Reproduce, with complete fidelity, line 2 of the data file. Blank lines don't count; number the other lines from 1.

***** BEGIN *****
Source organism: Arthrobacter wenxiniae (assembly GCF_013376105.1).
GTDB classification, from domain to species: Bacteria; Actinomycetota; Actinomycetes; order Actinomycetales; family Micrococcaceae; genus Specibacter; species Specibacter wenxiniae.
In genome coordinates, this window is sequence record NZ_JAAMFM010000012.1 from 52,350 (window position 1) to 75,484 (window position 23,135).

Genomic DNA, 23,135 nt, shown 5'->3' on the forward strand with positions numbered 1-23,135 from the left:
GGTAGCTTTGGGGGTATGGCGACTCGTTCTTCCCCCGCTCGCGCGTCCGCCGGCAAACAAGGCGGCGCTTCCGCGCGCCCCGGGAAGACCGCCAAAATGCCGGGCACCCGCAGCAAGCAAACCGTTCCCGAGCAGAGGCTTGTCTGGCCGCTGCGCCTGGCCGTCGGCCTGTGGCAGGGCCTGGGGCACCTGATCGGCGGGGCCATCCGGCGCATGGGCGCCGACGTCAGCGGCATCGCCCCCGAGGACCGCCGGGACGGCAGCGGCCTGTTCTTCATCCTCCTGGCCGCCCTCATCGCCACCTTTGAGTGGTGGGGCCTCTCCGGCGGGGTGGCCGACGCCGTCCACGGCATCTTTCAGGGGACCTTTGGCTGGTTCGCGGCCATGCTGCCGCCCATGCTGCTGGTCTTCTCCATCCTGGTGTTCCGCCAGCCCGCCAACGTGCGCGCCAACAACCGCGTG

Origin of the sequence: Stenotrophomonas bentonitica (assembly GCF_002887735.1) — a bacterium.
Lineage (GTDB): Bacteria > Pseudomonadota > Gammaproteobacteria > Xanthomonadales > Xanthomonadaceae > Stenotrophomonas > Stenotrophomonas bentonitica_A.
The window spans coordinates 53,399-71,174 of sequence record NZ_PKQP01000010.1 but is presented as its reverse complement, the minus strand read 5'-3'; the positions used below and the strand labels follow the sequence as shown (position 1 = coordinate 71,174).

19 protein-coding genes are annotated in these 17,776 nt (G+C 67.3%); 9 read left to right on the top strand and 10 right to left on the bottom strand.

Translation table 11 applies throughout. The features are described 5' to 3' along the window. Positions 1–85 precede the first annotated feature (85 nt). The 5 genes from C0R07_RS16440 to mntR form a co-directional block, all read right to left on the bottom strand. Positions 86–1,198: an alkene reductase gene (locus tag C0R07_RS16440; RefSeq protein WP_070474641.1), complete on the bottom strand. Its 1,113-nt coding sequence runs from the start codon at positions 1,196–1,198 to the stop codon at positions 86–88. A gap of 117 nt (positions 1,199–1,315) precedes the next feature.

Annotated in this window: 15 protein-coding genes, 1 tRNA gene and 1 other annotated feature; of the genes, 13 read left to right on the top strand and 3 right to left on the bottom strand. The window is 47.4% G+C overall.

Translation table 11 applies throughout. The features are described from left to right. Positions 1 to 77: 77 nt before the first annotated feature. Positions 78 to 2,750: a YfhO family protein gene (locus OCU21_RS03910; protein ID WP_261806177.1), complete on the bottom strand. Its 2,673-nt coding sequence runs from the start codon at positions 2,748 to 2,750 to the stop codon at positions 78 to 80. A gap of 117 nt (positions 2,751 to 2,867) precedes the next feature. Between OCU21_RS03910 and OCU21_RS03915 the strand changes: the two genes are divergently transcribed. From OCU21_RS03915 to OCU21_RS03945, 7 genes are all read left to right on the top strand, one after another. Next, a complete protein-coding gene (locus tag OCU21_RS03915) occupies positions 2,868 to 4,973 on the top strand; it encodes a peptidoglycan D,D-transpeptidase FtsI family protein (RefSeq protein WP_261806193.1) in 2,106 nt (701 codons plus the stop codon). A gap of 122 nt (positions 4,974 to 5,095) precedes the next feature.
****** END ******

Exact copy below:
GTDB classification, from domain to species: Bacteria; Actinomycetota; Actinomycetes; order Actinomycetales; family Micrococcaceae; genus Specibacter; species Specibacter wenxiniae.